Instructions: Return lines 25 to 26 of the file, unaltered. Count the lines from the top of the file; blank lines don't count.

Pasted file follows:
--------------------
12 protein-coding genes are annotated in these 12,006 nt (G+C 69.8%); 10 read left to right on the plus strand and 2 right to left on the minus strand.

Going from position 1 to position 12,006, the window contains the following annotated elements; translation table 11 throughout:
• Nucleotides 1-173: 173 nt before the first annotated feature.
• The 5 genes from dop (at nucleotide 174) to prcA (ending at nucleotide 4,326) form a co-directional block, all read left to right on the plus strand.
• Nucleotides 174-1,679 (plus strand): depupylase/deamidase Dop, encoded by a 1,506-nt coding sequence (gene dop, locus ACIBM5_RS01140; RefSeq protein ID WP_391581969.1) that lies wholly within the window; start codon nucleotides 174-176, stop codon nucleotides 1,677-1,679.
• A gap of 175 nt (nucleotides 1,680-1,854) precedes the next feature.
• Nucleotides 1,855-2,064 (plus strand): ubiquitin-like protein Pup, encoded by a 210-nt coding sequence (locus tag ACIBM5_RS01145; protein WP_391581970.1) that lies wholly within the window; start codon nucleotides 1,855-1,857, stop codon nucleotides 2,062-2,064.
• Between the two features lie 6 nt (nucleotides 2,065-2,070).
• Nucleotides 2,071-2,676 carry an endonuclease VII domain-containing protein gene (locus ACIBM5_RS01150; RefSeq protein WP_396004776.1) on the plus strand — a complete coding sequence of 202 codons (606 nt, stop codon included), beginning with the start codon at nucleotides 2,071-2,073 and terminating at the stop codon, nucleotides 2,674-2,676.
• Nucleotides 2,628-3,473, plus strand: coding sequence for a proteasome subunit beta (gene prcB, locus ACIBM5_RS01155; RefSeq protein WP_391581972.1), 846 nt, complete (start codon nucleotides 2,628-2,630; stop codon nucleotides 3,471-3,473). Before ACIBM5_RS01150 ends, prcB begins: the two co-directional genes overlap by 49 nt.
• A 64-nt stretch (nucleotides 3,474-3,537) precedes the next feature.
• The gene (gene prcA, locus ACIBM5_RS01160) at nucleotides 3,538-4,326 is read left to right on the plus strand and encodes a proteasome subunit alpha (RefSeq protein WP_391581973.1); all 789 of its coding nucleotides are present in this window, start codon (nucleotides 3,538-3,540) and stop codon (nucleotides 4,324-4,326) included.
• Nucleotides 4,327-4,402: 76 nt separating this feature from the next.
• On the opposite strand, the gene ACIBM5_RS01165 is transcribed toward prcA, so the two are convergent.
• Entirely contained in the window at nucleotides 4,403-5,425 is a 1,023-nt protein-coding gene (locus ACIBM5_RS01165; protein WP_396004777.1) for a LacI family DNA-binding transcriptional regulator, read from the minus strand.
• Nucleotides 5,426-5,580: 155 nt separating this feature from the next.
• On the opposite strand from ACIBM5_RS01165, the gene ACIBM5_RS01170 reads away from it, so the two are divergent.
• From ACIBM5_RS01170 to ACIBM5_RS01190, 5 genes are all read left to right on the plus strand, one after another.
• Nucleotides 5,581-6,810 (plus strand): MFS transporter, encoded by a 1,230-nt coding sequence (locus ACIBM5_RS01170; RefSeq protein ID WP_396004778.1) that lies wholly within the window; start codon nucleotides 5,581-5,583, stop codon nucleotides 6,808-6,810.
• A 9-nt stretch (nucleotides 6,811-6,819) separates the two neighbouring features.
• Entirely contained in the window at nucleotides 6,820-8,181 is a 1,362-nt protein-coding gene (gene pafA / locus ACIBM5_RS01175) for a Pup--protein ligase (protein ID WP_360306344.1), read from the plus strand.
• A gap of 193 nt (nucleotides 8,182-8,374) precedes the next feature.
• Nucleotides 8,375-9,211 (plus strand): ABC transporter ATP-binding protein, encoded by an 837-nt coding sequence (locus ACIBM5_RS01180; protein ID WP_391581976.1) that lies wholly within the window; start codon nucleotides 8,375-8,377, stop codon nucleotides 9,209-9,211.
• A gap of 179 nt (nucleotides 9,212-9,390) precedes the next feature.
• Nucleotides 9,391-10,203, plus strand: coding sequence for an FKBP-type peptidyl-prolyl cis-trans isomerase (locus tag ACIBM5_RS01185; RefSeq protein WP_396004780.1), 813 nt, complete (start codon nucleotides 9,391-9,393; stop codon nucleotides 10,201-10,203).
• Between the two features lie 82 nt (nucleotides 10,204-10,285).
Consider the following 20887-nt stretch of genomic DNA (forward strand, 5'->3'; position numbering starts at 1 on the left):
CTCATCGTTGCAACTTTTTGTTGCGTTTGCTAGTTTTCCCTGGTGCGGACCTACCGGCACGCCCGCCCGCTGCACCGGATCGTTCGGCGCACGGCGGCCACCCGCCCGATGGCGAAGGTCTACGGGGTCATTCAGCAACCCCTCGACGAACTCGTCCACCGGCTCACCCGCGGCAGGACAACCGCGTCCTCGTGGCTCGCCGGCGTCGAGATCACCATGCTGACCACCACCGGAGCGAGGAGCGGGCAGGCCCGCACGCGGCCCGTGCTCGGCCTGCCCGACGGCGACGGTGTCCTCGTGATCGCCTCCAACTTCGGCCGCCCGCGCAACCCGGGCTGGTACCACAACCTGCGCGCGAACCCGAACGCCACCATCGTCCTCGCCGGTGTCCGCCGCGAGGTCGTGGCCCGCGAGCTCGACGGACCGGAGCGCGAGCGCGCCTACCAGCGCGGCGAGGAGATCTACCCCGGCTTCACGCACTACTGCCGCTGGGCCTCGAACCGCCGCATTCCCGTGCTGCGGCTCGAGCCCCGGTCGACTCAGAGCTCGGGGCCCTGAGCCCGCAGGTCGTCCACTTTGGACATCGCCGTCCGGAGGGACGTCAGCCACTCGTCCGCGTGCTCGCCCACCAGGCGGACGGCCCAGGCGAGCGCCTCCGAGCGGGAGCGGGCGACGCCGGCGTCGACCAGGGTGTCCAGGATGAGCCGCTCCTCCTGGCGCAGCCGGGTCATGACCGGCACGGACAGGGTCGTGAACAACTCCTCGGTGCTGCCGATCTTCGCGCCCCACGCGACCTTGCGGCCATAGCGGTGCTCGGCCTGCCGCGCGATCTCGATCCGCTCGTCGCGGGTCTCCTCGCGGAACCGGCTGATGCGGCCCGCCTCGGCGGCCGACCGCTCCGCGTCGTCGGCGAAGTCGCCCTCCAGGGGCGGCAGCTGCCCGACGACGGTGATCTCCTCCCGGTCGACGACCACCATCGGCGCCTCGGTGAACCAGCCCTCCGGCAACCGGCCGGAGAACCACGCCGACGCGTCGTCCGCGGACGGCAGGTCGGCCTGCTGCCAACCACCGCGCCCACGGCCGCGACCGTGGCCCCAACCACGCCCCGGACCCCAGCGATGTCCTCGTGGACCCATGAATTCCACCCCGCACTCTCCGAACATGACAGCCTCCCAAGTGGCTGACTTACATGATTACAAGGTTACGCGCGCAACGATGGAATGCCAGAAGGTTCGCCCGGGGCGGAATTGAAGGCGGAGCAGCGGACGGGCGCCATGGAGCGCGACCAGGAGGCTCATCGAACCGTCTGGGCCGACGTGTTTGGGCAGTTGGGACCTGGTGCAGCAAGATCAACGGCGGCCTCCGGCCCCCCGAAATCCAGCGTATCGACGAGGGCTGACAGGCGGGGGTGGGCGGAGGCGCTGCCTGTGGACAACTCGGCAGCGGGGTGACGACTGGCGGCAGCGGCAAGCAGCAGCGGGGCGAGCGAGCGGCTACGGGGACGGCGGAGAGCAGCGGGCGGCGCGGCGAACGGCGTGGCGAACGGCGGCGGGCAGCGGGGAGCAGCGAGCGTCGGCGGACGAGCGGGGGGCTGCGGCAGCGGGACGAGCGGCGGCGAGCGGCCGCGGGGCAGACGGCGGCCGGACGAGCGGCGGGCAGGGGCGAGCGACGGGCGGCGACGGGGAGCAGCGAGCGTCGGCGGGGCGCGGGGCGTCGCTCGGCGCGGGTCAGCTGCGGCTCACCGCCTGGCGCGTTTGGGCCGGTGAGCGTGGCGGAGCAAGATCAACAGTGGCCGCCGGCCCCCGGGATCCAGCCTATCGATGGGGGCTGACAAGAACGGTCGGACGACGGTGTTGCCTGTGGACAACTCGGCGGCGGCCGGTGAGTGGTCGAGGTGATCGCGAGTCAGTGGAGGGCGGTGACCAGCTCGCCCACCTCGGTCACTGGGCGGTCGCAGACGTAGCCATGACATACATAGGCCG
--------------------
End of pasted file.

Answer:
• Nucleotides 9,391-10,203, plus strand: coding sequence for an FKBP-type peptidyl-prolyl cis-trans isomerase (locus tag ACIBM5_RS01185; RefSeq protein WP_396004780.1), 813 nt, complete (start codon nucleotides 9,391-9,393; stop codon nucleotides 10,201-10,203).
• Between the two features lie 82 nt (nucleotides 10,204-10,285).